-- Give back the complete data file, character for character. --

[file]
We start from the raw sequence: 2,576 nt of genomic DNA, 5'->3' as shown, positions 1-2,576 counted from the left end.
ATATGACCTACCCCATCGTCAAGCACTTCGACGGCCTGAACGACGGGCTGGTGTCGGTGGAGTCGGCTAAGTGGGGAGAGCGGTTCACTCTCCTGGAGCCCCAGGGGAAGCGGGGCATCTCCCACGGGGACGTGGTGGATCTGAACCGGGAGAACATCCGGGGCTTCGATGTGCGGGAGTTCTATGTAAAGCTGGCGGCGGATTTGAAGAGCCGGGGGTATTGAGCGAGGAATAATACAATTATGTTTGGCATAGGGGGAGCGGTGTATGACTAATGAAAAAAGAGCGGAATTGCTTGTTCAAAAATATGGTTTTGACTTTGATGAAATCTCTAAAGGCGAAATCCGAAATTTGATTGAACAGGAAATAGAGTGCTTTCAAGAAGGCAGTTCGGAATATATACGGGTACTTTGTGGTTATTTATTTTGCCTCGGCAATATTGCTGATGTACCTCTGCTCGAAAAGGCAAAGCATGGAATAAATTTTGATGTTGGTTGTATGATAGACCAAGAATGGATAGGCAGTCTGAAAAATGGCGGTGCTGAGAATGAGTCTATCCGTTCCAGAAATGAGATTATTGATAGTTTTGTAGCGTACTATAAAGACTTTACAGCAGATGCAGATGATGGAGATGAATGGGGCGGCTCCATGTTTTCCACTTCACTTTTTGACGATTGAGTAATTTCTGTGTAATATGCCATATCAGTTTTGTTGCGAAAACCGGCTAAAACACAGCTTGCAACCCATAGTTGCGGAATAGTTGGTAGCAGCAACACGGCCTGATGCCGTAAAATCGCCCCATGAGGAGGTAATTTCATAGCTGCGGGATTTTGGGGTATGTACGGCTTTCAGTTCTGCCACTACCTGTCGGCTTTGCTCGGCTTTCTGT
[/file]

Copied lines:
We start from the raw sequence: 2,576 nt of genomic DNA, 5'->3' as shown, positions 1-2,576 counted from the left end.
ATATGACCTACCCCATCGTCAAGCACTTCGACGGCCTGAACGACGGGCTGGTGTCGGTGGAGTCGGCTAAGTGGGGAGAGCGGTTCACTCTCCTGGAGCCCCAGGGGAAGCGGGGCATCTCCCACGGGGACGTGGTGGATCTGAACCGGGAGAACATCCGGGGCTTCGATGTGCGGGAGTTCTATGTAAAGCTGGCGGCGGATTTGAAGAGCCGGGGGTATTGAGCGAGGAATAATACAATTATGTTTGGCATAGGGGGAGCGGTGTATGACTAATGAAAAAAGAGCGGAATTGCTTGTTCAAAAATATGGTTTTGACTTTGATGAAATCTCTAAAGGCGAAATCCGAAATTTGATTGAACAGGAAATAGAGTGCTTTCAAGAAGGCAGTTCGGAATATATACGGGTACTTTGTGGTTATTTATTTTGCCTCGGCAATATTGCTGATGTACCTCTGCTCGAAAAGGCAAAGCATGGAATAAATTTTGATGTTGGTTGTATGATAGACCAAGAATGGATAGGCAGTCTGAAAAATGGCGGTGCTGAGAATGAGTCTATCCGTTCCAGAAATGAGATTATTGATAGTTTTGTAGCGTACTATAAAGACTTTACAGCAGATGCAGATGATGGAGATGAATGGGGCGGCTCCATGTTTTCCACTTCACTTTTTGACGATTGAGTAATTTCTGTGTAATATGCCATATCAGTTTTGTTGCGAAAACCGGCTAAAACACAGCTTGCAACCCATAGTTGCGGAATAGTTGGTAGCAGCAACACGGCCTGATGCCGTAAAATCGCCCCATGAGGAGGTAATTTCATAGCTGCGGGATTTTGGGGTATGTACGGCTTTCAGTTCTGCCACTACCTGTCGGCTTTGCTCGGCTTTCTGT